Washington (CMC) — The International Monetary Fund (IMF) says it supports the Government’s decision to sell some of its debt.
“The buyback is firmly anchored in the goals of the Government’s reform program. It’s an important step in reducing the value of the country’s public debt and will help to put debt firmly on a downward trajectory,” said Gerry Rice, IMF Director, Communications Department.
Speaking with international reporters Rice said that the Washington-based financial institution “welcome the Jamaican Government’s proactive move to manage its debt and its continued commitment to economic reform.
“The IMF fully supports the transaction,” he said.
Jamaica Thursday sold US$2 billion dollars in bonds to help pay down debt owed to Petroleos de Venezuela SA under the PetroCaribe programme, the oil initiative Caracas has with several Caribbean islands.
Jamaica sold US$1.35 billion in bonds due 2028 to yield 6.75 per cent and US$650 million of notes due 2045 to yield 7.875 per cent.
Jamaica said in a filing Thursday that it plans to spend US$1.5 billion of the proceeds to pay down debt owed to state-owned PDVSA.
Jamaica’s total debt under the program is about US$3 billion. Market sources said that since the PetroCaribe programme was conceived in 2005 by then President Hugo Chavez, Venezuela has sold more than US$28 billion of oil to Caribbean and Central America countries that pay for only a portion of the bill upfront and finance the remainder at one or two per cent over 25 years.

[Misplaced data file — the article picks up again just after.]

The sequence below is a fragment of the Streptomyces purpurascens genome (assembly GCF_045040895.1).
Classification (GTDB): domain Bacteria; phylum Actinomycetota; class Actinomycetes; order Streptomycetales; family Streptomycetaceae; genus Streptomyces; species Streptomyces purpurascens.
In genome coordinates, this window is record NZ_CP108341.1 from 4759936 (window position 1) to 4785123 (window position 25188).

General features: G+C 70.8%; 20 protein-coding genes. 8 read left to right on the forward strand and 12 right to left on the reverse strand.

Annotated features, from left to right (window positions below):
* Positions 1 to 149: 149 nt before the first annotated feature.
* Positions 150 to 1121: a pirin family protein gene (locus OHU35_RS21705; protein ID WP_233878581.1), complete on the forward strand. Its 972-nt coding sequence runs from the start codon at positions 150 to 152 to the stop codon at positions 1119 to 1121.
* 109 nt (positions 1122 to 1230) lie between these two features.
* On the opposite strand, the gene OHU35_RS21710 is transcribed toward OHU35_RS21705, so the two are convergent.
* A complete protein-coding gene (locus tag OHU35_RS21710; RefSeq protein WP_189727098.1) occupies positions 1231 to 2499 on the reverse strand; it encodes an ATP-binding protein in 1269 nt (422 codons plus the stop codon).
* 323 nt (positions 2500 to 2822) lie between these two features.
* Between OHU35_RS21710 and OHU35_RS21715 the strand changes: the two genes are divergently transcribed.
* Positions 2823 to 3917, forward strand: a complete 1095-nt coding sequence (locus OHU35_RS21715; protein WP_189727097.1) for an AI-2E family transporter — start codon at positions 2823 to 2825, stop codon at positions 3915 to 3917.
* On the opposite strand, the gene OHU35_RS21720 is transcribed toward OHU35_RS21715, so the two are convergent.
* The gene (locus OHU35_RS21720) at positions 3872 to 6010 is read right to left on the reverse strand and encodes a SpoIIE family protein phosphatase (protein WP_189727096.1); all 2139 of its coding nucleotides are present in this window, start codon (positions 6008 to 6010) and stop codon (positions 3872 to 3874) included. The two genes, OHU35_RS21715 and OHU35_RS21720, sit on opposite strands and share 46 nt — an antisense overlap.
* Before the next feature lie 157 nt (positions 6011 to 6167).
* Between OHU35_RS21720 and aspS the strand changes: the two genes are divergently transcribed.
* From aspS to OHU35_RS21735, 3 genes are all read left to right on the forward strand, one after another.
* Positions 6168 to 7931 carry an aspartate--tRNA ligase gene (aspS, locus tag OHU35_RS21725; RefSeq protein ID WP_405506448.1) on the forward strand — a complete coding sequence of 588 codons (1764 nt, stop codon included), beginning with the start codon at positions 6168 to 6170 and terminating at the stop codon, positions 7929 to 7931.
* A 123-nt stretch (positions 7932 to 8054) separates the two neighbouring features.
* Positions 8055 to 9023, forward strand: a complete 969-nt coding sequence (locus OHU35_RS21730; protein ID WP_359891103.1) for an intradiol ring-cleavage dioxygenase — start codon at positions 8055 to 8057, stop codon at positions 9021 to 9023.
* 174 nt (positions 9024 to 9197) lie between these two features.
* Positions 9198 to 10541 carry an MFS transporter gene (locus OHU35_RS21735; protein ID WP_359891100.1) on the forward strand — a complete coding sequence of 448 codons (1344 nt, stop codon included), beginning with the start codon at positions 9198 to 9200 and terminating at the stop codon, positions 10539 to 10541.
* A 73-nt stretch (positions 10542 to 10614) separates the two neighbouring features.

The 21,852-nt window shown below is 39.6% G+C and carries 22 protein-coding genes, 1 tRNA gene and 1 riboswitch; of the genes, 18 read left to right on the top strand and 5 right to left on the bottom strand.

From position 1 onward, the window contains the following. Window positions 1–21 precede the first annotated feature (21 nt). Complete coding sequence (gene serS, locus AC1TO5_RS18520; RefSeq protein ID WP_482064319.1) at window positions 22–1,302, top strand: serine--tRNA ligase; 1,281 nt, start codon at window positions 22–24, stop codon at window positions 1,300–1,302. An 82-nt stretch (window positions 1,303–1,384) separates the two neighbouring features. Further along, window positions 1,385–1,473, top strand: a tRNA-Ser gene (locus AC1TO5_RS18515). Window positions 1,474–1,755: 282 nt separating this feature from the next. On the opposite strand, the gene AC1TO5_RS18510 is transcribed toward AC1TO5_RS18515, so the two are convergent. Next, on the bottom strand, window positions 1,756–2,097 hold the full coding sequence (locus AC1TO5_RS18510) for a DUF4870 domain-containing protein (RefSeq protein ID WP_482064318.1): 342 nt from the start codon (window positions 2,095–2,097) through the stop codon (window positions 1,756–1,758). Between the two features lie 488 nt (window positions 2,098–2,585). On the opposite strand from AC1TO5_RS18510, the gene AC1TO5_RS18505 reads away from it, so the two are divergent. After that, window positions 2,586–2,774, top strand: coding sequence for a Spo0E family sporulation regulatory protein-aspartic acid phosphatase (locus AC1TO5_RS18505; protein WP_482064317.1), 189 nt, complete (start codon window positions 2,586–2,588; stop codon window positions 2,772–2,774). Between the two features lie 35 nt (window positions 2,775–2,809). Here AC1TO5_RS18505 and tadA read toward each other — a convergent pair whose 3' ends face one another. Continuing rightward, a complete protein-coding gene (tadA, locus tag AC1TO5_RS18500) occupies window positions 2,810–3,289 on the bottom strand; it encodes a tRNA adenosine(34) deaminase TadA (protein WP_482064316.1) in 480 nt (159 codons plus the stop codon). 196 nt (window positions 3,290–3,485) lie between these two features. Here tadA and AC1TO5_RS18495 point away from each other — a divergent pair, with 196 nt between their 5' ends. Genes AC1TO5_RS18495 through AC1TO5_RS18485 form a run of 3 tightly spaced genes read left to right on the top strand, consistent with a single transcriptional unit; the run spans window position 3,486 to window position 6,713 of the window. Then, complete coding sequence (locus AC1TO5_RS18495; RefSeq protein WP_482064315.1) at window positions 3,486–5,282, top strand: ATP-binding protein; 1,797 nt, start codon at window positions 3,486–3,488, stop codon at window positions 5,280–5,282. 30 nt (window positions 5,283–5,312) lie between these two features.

Jamaica’s credit was raised by two rating companies in the past two months. Standard & Poor’s lifted Jamaica to B from B-in June, saying the island is making progress in lowering debt levels that remain among the world’s highest.
Moody’s Investors Service raised its grade by one level on May 28, saying the government’s commitment to fiscal reform should help fuel economic growth in the next two to three years.
Bank of America Corp. and Citigroup Inc. are managing the sale. Jamaica last tapped global markets in July 2014, selling US$800 million of 10-year notes. The remaining proceeds of the sale will be used for general budgetary financing.
Rice told reporters, that looking ahead the IMF believes that the “full implementation of the ongoing economic reform programme…should help maintain access to international financial markets at favourable terms.
“We see the program as being on track and Jamaica just recently completed the 8th review,” he added.